10 Essential Musical Terms
A self-contained piece for solo voice, usually accompanied by orchestra. In opera, arias mostly appear during a pause in dramatic action when a character is reflecting on their emotions. Most arias are lyrical, with a tune that can be hummed, and many arias include musical repetition. Arias are not unique to opera, as they also appear in oratorios, cantatas, and other vocal genres.
A designation for music and art produced approximately between the years 1600 and 1750. In music history, the beginning of the Baroque period coincides with the invention of opera as a genre, and its end coincides with the death of the composer Johann Sebastian Bach. Originally, the word “baroque” was a term for oddly shaped pearls; it was first applied to music in the 1730s by critics who preferred a simpler, less ornamented style and thus found the intricate counterpoint of 17th-century music to be reminiscent of these bizarre natural gems.
A male singer who underwent surgical castration before puberty and thus retained the vocal range of a young boy. Castrati performed both sacred and secular music for nearly 400 years—the earliest recorded castrati joined church choirs in the 1550s; the last known castrato died in 1922—but they reached their zenith in the late 17th and early 18th centuries, when they were commonly cast as the heroic male lead in operas.
The highest male vocal type, with a range equivalent to a female mezzo-soprano or soprano. Countertenors have the deep speaking voices typical of adult males, but they carefully train their falsetto (“head”) range so they can sing remarkably high lines of music. Today, countertenors often sing roles that were originally written for castrati.
A form of harmonic accompaniment, also called “basso continuo,” used throughout the Baroque period. Continuo accompaniments are typically notated as a single line of bass notes, with small Arabic numerals indicating chords that will be improvised by the performer. The instrumentation of a continuo accompaniment is also variable and can consist of one or more instruments; today, the continuo part in opera is typically played by harpsichord and cello, while the continuo part in sacred music is usually played by an organ. As the name implies, “continuo” (the term is related to the English word “continuous”) often occurs throughout Baroque works, but it is most easily heard in Baroque opera during sections of recitative, since recitative is usually accompanied by continuo alone.
Da capo aria
An aria that follows an A–B–A structure, with an opening “A” section; a contrasting “B” section; and a return of the complete “A” section, typically with added (improvised) ornamentation. The term “da capo,” which means “from the head” (or “from the top”), describes this return to the beginning of the piece. The da capoaria is the basic musical building block of Baroque opera.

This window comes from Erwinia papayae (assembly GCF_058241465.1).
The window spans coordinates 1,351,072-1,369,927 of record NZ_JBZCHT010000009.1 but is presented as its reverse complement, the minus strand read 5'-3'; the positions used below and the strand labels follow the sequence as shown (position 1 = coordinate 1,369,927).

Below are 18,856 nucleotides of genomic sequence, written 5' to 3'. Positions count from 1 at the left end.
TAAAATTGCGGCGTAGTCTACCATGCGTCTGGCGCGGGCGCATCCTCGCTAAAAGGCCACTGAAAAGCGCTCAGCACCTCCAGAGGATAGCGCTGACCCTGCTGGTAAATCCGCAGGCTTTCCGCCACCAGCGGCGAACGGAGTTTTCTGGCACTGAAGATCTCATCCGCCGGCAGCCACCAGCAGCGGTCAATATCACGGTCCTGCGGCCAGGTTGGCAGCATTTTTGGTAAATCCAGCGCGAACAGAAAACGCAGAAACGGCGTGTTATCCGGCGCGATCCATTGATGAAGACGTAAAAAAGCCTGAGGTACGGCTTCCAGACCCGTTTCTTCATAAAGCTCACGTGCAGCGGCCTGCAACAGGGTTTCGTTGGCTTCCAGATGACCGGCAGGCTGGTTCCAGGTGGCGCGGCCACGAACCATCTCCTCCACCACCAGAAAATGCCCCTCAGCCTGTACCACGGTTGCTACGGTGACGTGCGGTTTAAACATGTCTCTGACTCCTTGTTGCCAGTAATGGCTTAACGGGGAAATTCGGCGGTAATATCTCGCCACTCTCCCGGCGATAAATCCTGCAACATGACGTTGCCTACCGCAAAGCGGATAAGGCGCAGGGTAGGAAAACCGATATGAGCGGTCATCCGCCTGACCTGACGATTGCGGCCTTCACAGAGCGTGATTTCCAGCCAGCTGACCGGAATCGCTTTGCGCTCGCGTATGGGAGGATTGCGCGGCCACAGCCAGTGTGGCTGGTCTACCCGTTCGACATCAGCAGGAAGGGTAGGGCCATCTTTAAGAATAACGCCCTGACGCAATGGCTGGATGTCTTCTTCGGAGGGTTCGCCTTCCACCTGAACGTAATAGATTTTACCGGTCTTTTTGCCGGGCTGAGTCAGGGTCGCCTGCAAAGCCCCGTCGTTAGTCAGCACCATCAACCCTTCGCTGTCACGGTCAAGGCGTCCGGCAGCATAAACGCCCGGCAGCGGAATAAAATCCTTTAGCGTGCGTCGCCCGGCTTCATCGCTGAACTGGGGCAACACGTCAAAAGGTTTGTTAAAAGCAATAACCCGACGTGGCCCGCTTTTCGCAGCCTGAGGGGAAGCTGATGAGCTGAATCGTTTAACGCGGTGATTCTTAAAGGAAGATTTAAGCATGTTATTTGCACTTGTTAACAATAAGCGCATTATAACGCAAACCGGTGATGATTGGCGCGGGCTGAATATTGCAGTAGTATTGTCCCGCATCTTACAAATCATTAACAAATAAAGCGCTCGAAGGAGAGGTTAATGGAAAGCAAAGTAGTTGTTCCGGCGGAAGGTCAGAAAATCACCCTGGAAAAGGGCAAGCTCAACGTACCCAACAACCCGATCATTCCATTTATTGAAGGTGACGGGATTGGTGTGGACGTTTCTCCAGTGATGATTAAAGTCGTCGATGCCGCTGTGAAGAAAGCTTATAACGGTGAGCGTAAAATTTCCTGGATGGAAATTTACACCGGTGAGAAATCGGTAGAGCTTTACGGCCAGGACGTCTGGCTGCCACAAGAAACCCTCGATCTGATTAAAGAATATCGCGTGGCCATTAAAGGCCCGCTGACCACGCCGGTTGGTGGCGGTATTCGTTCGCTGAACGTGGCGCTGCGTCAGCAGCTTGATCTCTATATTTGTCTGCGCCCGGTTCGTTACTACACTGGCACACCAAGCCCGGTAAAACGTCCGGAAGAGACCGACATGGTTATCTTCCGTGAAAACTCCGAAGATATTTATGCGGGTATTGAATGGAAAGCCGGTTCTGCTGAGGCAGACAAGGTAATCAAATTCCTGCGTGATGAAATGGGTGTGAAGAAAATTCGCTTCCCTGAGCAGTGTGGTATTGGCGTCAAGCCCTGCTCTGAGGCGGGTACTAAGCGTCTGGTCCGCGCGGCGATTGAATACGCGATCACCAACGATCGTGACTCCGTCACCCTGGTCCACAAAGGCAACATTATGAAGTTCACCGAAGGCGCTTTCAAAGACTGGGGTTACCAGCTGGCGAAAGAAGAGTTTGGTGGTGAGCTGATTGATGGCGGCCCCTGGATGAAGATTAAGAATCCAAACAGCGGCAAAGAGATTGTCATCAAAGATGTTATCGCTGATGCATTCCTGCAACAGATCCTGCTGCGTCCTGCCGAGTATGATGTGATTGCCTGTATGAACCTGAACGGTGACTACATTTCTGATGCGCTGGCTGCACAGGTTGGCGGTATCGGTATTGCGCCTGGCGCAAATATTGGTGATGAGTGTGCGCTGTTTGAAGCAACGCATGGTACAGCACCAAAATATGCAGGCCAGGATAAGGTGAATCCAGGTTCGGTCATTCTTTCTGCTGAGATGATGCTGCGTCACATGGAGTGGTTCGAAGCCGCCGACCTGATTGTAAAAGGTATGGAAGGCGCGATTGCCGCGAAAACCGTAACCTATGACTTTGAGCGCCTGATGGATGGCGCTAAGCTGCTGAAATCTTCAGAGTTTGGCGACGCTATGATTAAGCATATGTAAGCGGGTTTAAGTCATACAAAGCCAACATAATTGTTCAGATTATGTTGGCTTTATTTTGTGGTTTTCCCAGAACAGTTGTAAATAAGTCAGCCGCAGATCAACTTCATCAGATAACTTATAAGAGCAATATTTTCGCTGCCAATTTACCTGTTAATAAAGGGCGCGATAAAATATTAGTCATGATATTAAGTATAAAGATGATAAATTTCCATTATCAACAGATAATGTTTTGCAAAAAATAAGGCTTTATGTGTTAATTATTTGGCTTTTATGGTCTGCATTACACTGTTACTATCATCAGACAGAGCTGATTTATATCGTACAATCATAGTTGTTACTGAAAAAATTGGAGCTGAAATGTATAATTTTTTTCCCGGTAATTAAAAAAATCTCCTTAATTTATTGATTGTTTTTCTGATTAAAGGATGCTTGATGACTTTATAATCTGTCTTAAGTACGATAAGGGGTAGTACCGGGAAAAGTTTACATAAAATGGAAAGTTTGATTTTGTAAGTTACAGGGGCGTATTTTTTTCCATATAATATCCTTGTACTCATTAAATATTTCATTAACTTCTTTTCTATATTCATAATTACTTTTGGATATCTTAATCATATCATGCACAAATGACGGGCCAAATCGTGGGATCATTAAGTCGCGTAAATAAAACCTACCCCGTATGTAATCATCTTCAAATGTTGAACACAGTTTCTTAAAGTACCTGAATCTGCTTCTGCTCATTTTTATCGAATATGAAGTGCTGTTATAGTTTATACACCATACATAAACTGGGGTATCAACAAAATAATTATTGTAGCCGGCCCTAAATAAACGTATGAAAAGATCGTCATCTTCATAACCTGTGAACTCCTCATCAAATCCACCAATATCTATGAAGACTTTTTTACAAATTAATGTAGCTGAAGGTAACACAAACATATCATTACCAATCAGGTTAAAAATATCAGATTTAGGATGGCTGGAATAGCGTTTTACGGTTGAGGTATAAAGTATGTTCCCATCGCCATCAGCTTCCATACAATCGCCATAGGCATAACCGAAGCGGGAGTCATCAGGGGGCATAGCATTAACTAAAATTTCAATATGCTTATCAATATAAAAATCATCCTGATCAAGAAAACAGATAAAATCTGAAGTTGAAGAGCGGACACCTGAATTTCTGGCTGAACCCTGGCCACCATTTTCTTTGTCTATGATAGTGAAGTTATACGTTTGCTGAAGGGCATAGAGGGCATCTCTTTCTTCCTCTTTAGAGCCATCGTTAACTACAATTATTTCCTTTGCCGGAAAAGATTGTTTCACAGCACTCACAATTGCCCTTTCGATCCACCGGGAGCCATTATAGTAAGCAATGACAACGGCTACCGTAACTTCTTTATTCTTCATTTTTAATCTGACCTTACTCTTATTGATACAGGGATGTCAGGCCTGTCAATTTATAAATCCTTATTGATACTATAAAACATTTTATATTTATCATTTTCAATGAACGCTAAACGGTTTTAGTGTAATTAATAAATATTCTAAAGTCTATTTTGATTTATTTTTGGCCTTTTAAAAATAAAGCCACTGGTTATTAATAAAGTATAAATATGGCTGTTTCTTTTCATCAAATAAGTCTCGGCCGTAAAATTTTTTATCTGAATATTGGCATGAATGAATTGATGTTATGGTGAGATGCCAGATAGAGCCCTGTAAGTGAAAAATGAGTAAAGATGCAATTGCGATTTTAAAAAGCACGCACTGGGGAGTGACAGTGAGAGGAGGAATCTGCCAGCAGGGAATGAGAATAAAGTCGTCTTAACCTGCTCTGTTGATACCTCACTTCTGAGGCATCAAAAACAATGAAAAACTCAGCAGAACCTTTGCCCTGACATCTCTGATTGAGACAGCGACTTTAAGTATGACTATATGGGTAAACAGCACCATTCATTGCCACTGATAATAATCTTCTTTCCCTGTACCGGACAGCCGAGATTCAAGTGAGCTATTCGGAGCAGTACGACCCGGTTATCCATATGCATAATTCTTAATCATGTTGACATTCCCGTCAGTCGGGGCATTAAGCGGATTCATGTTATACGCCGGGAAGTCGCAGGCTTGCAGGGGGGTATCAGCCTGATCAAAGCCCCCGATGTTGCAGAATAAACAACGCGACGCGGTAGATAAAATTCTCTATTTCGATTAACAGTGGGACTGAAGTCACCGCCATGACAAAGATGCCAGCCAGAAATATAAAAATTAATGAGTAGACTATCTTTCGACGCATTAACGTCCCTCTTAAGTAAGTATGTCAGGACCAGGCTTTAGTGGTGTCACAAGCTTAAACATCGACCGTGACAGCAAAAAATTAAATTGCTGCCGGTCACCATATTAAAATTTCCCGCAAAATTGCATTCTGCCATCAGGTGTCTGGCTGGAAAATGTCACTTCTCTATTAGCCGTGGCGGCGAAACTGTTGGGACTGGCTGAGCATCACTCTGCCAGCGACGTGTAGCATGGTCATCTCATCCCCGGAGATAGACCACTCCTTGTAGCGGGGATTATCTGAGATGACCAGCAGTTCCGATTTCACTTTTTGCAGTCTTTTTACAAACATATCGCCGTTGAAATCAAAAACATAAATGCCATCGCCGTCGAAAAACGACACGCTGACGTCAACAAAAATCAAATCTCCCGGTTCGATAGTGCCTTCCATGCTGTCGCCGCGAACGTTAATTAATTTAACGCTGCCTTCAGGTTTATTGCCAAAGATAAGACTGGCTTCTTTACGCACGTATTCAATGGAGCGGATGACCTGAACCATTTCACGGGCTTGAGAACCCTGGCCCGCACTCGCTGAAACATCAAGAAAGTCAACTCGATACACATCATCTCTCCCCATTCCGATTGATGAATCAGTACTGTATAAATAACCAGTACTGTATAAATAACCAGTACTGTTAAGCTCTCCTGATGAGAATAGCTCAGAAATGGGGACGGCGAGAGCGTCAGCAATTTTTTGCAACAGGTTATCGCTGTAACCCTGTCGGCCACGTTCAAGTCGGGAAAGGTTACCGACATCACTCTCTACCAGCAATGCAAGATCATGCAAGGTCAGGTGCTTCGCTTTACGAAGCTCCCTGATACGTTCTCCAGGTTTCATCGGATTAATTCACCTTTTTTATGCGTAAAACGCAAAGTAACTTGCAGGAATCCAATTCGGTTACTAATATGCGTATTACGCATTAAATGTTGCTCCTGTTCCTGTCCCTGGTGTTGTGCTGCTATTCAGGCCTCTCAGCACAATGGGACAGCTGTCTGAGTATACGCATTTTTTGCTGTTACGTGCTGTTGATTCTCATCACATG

An embellishment to the melody, rhythm, or harmony of music, intended to make the music more impressive and ornate. Ornamentation can either be indicated by the composer or improvised by the performer. In da capo arias, performers typically add a good deal of ornamentation when the A section returns.
Prima donna and primo uomo
Literally “first woman” and “first man,” the terms prima donna and primo uomo refer to the singers with the greatest number of arias in a Baroque opera. For instance, in Agrippina, Poppea has 11 discrete arias while Agrippina has only 8; thus, Poppea is the prima donna, while Agrippina, despite being the title character, is relegated to the status of seconda donna (“second lady”). Since opera stars were notoriously high-maintenance, the term prima donna later came to be applied to people who are demanding and self-centered, regardless of their gender or profession.
A type of singing that imitates the accents and inflections of natural speech. Composers often employ recitative for passages of text that involve quick dialogue and the advancement of plot, since the style allows singers to move rapidly through a large amount of text. Recitative may be accompanied by a single instrument (such as a harpsichord), a small ensemble, or the whole orchestra. The term is derived from an Italian verb meaning “to recite.”
An aria that uses a simile or metaphor to describe how a character is feeling. Since simile arias efficiently express an emotional state without relying on particular details of an opera’s plot, Baroque composers often used the same simile aria in multiple operas.